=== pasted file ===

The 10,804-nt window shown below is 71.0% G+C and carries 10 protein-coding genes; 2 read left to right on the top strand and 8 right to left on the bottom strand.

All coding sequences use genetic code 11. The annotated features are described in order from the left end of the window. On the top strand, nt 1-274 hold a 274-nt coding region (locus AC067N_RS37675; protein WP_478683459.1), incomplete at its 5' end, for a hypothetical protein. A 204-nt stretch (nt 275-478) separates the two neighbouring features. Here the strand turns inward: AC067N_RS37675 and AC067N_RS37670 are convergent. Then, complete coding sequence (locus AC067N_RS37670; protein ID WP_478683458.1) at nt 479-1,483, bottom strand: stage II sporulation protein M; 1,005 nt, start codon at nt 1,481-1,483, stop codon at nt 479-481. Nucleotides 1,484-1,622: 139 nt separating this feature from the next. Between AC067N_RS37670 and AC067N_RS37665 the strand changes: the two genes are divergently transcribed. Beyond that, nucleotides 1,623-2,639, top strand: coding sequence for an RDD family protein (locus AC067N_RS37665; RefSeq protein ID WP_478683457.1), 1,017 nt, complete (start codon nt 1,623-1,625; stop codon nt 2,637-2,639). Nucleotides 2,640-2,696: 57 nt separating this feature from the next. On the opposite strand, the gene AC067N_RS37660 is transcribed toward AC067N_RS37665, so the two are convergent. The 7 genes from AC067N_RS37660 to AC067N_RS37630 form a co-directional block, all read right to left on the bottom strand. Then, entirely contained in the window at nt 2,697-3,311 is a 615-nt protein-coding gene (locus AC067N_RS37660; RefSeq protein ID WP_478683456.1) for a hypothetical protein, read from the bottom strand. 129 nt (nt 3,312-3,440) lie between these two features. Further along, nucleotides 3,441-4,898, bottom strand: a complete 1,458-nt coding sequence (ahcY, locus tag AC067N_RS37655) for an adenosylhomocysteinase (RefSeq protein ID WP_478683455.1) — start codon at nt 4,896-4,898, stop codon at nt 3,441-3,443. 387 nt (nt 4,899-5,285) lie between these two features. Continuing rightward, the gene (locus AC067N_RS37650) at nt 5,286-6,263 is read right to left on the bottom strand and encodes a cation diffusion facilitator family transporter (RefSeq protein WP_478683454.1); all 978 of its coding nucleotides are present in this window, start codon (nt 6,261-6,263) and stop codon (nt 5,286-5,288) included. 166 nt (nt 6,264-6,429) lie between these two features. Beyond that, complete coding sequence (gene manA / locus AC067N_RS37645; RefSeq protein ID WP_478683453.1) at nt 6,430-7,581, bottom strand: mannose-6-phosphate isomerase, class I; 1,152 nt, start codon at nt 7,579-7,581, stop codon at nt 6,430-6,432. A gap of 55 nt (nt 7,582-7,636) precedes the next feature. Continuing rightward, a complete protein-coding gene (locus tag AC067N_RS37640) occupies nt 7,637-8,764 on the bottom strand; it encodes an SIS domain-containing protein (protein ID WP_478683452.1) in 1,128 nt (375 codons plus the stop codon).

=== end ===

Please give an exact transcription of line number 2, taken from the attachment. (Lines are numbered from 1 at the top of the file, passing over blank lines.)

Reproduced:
All coding sequences use genetic code 11. The annotated features are described in order from the left end of the window. On the top strand, nt 1-274 hold a 274-nt coding region (locus AC067N_RS37675; protein WP_478683459.1), incomplete at its 5' end, for a hypothetical protein. A 204-nt stretch (nt 275-478) separates the two neighbouring features. Here the strand turns inward: AC067N_RS37675 and AC067N_RS37670 are convergent. Then, complete coding sequence (locus AC067N_RS37670; protein ID WP_478683458.1) at nt 479-1,483, bottom strand: stage II sporulation protein M; 1,005 nt, start codon at nt 1,481-1,483, stop codon at nt 479-481. Nucleotides 1,484-1,622: 139 nt separating this feature from the next. Between AC067N_RS37670 and AC067N_RS37665 the strand changes: the two genes are divergently transcribed. Beyond that, nucleotides 1,623-2,639, top strand: coding sequence for an RDD family protein (locus AC067N_RS37665; RefSeq protein ID WP_478683457.1), 1,017 nt, complete (start codon nt 1,623-1,625; stop codon nt 2,637-2,639). Nucleotides 2,640-2,696: 57 nt separating this feature from the next. On the opposite strand, the gene AC067N_RS37660 is transcribed toward AC067N_RS37665, so the two are convergent. The 7 genes from AC067N_RS37660 to AC067N_RS37630 form a co-directional block, all read right to left on the bottom strand. Then, entirely contained in the window at nt 2,697-3,311 is a 615-nt protein-coding gene (locus AC067N_RS37660; RefSeq protein ID WP_478683456.1) for a hypothetical protein, read from the bottom strand. 129 nt (nt 3,312-3,440) lie between these two features. Further along, nucleotides 3,441-4,898, bottom strand: a complete 1,458-nt coding sequence (ahcY, locus tag AC067N_RS37655) for an adenosylhomocysteinase (RefSeq protein ID WP_478683455.1) — start codon at nt 4,896-4,898, stop codon at nt 3,441-3,443. 387 nt (nt 4,899-5,285) lie between these two features. Continuing rightward, the gene (locus AC067N_RS37650) at nt 5,286-6,263 is read right to left on the bottom strand and encodes a cation diffusion facilitator family transporter (RefSeq protein WP_478683454.1); all 978 of its coding nucleotides are present in this window, start codon (nt 6,261-6,263) and stop codon (nt 5,286-5,288) included. 166 nt (nt 6,264-6,429) lie between these two features. Beyond that, complete coding sequence (gene manA / locus AC067N_RS37645; RefSeq protein ID WP_478683453.1) at nt 6,430-7,581, bottom strand: mannose-6-phosphate isomerase, class I; 1,152 nt, start codon at nt 7,579-7,581, stop codon at nt 6,430-6,432. A gap of 55 nt (nt 7,582-7,636) precedes the next feature. Continuing rightward, a complete protein-coding gene (locus tag AC067N_RS37640) occupies nt 7,637-8,764 on the bottom strand; it encodes an SIS domain-containing protein (protein ID WP_478683452.1) in 1,128 nt (375 codons plus the stop codon).